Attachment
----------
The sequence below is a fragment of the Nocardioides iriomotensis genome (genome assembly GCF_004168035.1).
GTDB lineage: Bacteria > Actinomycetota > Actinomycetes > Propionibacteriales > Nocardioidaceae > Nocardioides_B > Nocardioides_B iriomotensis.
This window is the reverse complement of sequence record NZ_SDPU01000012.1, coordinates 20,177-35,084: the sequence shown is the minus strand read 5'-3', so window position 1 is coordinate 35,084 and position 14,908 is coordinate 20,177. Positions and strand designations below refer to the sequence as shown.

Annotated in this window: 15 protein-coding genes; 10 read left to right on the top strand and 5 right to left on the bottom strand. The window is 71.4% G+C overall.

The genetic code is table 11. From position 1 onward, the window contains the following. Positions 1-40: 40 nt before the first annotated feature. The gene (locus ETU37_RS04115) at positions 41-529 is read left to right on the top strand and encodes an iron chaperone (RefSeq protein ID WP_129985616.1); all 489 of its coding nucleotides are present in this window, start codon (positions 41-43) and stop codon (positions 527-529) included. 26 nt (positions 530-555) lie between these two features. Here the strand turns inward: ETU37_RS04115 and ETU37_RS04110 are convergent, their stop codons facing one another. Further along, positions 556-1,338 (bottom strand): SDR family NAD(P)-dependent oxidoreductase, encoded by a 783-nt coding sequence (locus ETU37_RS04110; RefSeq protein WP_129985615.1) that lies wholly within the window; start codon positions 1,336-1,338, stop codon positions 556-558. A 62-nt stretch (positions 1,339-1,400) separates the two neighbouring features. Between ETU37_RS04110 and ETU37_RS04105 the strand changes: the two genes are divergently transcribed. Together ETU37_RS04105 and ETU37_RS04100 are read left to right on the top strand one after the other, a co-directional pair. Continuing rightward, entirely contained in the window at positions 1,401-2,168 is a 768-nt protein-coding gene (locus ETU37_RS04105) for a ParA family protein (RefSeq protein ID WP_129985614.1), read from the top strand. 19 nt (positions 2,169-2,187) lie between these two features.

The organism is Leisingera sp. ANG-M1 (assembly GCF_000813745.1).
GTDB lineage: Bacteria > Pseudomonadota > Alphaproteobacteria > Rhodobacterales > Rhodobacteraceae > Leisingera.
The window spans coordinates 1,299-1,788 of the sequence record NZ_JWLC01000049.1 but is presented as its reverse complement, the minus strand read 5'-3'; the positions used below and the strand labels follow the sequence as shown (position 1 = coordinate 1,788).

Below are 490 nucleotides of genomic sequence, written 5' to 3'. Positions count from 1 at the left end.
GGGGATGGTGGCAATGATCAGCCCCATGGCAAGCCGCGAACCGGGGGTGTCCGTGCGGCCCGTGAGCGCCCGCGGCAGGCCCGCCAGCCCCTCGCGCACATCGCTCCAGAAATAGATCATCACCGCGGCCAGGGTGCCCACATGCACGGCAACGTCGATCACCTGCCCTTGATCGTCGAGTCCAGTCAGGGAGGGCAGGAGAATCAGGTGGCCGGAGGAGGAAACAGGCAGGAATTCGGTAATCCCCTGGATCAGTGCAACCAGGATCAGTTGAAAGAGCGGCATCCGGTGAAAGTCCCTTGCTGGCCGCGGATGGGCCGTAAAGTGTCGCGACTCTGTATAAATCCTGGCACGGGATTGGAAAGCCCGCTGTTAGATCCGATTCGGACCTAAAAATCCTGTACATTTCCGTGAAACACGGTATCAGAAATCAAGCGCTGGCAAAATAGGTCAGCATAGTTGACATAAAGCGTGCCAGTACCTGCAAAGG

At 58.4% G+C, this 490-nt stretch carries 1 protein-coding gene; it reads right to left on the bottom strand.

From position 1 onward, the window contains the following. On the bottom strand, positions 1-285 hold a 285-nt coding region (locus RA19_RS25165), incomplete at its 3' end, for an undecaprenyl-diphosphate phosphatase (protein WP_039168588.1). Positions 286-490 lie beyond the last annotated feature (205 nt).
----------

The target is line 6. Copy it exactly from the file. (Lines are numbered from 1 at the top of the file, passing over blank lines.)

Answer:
The organism is Leisingera sp. ANG-M1 (assembly GCF_000813745.1).